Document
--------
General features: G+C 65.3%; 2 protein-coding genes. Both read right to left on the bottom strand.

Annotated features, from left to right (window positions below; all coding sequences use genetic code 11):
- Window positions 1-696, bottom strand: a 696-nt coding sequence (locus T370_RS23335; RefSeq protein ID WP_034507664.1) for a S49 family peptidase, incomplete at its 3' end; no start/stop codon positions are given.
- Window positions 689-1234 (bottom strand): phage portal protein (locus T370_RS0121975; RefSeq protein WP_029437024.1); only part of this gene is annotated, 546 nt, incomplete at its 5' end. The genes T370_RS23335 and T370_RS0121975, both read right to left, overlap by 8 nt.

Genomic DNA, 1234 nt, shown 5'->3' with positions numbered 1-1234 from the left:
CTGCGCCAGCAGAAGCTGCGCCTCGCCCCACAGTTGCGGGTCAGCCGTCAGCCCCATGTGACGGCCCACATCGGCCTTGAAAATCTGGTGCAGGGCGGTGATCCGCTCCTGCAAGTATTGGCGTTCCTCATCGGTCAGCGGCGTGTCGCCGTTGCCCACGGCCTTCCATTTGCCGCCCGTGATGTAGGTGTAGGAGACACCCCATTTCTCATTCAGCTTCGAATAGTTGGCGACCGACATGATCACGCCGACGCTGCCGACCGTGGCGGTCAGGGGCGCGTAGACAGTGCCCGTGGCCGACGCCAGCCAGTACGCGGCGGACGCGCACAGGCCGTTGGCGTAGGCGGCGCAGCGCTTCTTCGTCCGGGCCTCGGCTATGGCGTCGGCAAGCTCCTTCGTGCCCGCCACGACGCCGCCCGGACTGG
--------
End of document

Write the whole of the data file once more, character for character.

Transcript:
General features: G+C 65.3%; 2 protein-coding genes. Both read right to left on the bottom strand.

Annotated features, from left to right (window positions below; all coding sequences use genetic code 11):
- Window positions 1-696, bottom strand: a 696-nt coding sequence (locus T370_RS23335; RefSeq protein ID WP_034507664.1) for a S49 family peptidase, incomplete at its 3' end; no start/stop codon positions are given.
- Window positions 689-1234 (bottom strand): phage portal protein (locus T370_RS0121975; RefSeq protein WP_029437024.1); only part of this gene is annotated, 546 nt, incomplete at its 5' end. The genes T370_RS23335 and T370_RS0121975, both read right to left, overlap by 8 nt.

Genomic DNA, 1234 nt, shown 5'->3' with positions numbered 1-1234 from the left:
CTGCGCCAGCAGAAGCTGCGCCTCGCCCCACAGTTGCGGGTCAGCCGTCAGCCCCATGTGACGGCCCACATCGGCCTTGAAAATCTGGTGCAGGGCGGTGATCCGCTCCTGCAAGTATTGGCGTTCCTCATCGGTCAGCGGCGTGTCGCCGTTGCCCACGGCCTTCCATTTGCCGCCCGTGATGTAGGTGTAGGAGACACCCCATTTCTCATTCAGCTTCGAATAGTTGGCGACCGACATGATCACGCCGACGCTGCCGACCGTGGCGGTCAGGGGCGCGTAGACAGTGCCCGTGGCCGACGCCAGCCAGTACGCGGCGGACGCGCACAGGCCGTTGGCGTAGGCGGCGCAGCGCTTCTTCGTCCGGGCCTCGGCTATGGCGTCGGCAAGCTCCTTCGTGCCCGCCACGACGCCGCCCGGACTGG